On Monday, people across the United States will watch the sun turn black. This is the first coast-to-coast eclipse in 99 years.

It will be a starry-afternoon on my farm. It is estimated that 360,000 and 1,440,000 people will travel to my home state of Tennessee to view the eclipse.  Sweetwater, a town neighboring our rural farmland, is expecting 50,000 to 60,000 people to descend upon their city to attend their Eclipse Party. It will be a day filled with music, Moon Pies, and astronomical revelry. However, it’s all fun and games until someone gets hurt, right? 

Manfred Man’s Earthband sang in their iconic hit about being “Blinded by the Light”. And this late-1970s song is one we might want to keep on repeat Monday as a staunch warning not to look at the sun. Because, as Gil Gilbert—my extended relative– found out, being blinded by the light can really happen.

Gilbert, a successful videographer stationed in Chattanooga, TN, warns us, in this true-life cautionary tale, of what happens when you take a look at the eclipse with your bare eye. 

First posted on his FB page, he says: “Let me affirm and warn you that the solar eclipse can burn your retina. In an earlier life, I was on vacation in Florida with friends on a day that included a partial solar eclipse. We were on a deck near the beach sipping adult beverages as the event took place. Some of those among us were smart & used the pinhole…box…shadow thing. Others just took a quick glance and looked away. My thought process was, (remember alcohol was involved) that if it isn’t hurting my eyes to stare at it, what harm can it do? The rest of the trip, all seemed okay.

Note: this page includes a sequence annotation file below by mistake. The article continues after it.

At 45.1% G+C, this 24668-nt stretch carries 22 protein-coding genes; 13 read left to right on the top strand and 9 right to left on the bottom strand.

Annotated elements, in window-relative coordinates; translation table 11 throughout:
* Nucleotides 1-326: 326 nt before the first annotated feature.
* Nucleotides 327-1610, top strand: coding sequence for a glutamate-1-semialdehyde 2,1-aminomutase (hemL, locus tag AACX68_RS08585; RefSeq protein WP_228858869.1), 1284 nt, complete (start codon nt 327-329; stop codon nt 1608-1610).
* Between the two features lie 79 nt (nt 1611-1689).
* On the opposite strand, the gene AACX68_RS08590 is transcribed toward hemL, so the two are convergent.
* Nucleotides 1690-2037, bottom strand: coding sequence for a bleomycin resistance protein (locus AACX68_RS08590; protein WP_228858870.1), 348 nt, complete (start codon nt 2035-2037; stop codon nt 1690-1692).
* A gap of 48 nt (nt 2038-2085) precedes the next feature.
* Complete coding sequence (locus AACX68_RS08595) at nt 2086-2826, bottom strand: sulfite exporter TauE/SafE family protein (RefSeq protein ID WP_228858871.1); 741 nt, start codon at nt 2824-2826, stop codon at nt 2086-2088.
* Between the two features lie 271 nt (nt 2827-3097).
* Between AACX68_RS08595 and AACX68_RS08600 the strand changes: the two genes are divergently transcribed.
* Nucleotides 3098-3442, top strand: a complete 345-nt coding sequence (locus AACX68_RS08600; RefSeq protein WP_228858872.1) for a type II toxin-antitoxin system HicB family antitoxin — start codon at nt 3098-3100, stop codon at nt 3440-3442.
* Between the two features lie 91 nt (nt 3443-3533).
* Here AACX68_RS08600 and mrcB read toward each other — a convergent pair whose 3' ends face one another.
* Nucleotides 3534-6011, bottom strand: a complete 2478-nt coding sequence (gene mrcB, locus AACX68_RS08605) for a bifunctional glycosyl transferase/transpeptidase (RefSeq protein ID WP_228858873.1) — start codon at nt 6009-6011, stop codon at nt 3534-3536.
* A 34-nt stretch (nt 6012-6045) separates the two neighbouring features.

I am a videographer and as time went on, I noticed I was having a harder time focusing my viewfinder and that my right eye was always more blurred than the left, but no big deal.

Years later, I was at my eye doctor for a routine eye exam, and after all the eye charts and other tests were done, she asked me, and I quote “When you were younger, were you ever drinking and stare at a solar eclipse?”

Her exact words, I promise. After raising my head from embarrassment, I told her yes. She explained to me that it caused a scar on the back of my retina, a permanence that can never be fixed. What happens, is that my vision in the center is blurred and when I look at an eye chart, the middle letters dance around, are blurry, and mostly unreadable.

It doesn’t get better or worse, just stays the same.

I write all that to say this. DON’T STARE AT THE ECLIPSE!!!


By the way, the way I focus my camera is to turn the focus ring to the least blurry setting or use my left eye.” 

This isn’t the only warning we’ve heard about permanent eye damage from people viewing past eclipses. However, this might be the only one advising us to not spike the eclipse. We should all heed his warning. 

Tips for Viewing the Eclipse:

  • Check the NASA website to make sure you have approved glasses.
  • Check the NASA website for directions on using the glasses.
  • Consider the Risk. If you have young children, or kids who don’t follow directions well, weigh the consequences vs the benefits before you take them to view the eclipse. Maybe staying indoors isn’t such a bad thing. 
  • But most importantly, leave your wine glass at home.

Sarah Philpott

Sarah Philpott Ph.D lives in the south east on a sprawling cattle farm where she raises her two mischievous children (with one on the way!) and is farm wife to her high school sweetheart. A former teacher, she now spends this season of her life cleaning peanut butter & jelly off the counter, dreaming of traveling the world, hosting “get-togethers” for her family & friends, and chasing her kids around the farm. Sarah is represented by The Blythe Daniel Literary Agency. You can visit with Sarah at her http://allamericanmom.net/ blog where she writes about cultivating a life of down-home simplicity. She also has a passion for helping women cope with pregnancy loss.